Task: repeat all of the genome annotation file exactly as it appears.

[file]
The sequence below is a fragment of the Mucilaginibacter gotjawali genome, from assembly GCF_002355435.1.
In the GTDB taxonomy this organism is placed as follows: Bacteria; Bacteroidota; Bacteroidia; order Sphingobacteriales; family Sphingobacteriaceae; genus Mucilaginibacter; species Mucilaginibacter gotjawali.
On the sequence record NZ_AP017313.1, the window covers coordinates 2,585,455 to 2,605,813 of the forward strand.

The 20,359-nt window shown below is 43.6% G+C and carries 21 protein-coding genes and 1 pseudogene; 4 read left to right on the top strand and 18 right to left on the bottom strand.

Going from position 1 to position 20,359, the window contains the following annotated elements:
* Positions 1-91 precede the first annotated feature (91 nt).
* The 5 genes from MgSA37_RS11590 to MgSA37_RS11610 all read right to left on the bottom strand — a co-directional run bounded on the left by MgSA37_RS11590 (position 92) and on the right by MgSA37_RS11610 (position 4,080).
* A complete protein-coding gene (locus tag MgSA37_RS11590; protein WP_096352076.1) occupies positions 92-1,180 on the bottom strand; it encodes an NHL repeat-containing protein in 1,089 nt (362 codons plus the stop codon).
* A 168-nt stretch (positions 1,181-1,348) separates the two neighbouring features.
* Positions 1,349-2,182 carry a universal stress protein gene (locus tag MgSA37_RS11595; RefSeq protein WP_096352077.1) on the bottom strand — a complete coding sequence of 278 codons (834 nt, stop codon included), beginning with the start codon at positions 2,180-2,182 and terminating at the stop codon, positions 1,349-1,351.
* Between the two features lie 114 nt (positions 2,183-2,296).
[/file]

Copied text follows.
The sequence below is a fragment of the Mucilaginibacter gotjawali genome, from assembly GCF_002355435.1.
In the GTDB taxonomy this organism is placed as follows: Bacteria; Bacteroidota; Bacteroidia; order Sphingobacteriales; family Sphingobacteriaceae; genus Mucilaginibacter; species Mucilaginibacter gotjawali.
On the sequence record NZ_AP017313.1, the window covers coordinates 2,585,455 to 2,605,813 of the forward strand.

The 20,359-nt window shown below is 43.6% G+C and carries 21 protein-coding genes and 1 pseudogene; 4 read left to right on the top strand and 18 right to left on the bottom strand.

Going from position 1 to position 20,359, the window contains the following annotated elements:
* Positions 1-91 precede the first annotated feature (91 nt).
* The 5 genes from MgSA37_RS11590 to MgSA37_RS11610 all read right to left on the bottom strand — a co-directional run bounded on the left by MgSA37_RS11590 (position 92) and on the right by MgSA37_RS11610 (position 4,080).
* A complete protein-coding gene (locus tag MgSA37_RS11590; protein WP_096352076.1) occupies positions 92-1,180 on the bottom strand; it encodes an NHL repeat-containing protein in 1,089 nt (362 codons plus the stop codon).
* A 168-nt stretch (positions 1,181-1,348) separates the two neighbouring features.
* Positions 1,349-2,182 carry a universal stress protein gene (locus tag MgSA37_RS11595; RefSeq protein WP_096352077.1) on the bottom strand — a complete coding sequence of 278 codons (834 nt, stop codon included), beginning with the start codon at positions 2,180-2,182 and terminating at the stop codon, positions 1,349-1,351.
* Between the two features lie 114 nt (positions 2,183-2,296).